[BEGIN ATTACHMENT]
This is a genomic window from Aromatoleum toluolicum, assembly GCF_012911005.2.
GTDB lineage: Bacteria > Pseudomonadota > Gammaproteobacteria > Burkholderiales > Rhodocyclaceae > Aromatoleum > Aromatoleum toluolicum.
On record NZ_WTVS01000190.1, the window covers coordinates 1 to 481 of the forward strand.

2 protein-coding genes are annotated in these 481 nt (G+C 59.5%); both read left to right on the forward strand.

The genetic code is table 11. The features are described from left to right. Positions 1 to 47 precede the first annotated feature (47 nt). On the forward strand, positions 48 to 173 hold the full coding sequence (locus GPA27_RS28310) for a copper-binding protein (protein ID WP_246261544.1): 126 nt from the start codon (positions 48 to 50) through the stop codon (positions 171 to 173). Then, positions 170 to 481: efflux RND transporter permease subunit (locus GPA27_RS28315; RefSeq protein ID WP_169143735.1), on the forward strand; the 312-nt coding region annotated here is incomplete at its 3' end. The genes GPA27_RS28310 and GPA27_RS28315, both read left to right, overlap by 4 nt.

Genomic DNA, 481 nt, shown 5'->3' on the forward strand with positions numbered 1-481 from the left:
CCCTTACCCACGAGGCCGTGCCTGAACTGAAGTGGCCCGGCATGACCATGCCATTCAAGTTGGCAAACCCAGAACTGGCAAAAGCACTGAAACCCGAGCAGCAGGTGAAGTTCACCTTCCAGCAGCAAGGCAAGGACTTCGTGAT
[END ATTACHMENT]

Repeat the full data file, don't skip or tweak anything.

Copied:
This is a genomic window from Aromatoleum toluolicum, assembly GCF_012911005.2.
GTDB lineage: Bacteria > Pseudomonadota > Gammaproteobacteria > Burkholderiales > Rhodocyclaceae > Aromatoleum > Aromatoleum toluolicum.
On record NZ_WTVS01000190.1, the window covers coordinates 1 to 481 of the forward strand.

2 protein-coding genes are annotated in these 481 nt (G+C 59.5%); both read left to right on the forward strand.

The genetic code is table 11. The features are described from left to right. Positions 1 to 47 precede the first annotated feature (47 nt). On the forward strand, positions 48 to 173 hold the full coding sequence (locus GPA27_RS28310) for a copper-binding protein (protein ID WP_246261544.1): 126 nt from the start codon (positions 48 to 50) through the stop codon (positions 171 to 173). Then, positions 170 to 481: efflux RND transporter permease subunit (locus GPA27_RS28315; RefSeq protein ID WP_169143735.1), on the forward strand; the 312-nt coding region annotated here is incomplete at its 3' end. The genes GPA27_RS28310 and GPA27_RS28315, both read left to right, overlap by 4 nt.

Genomic DNA, 481 nt, shown 5'->3' on the forward strand with positions numbered 1-481 from the left:
CCCTTACCCACGAGGCCGTGCCTGAACTGAAGTGGCCCGGCATGACCATGCCATTCAAGTTGGCAAACCCAGAACTGGCAAAAGCACTGAAACCCGAGCAGCAGGTGAAGTTCACCTTCCAGCAGCAAGGCAAGGACTTCGTGAT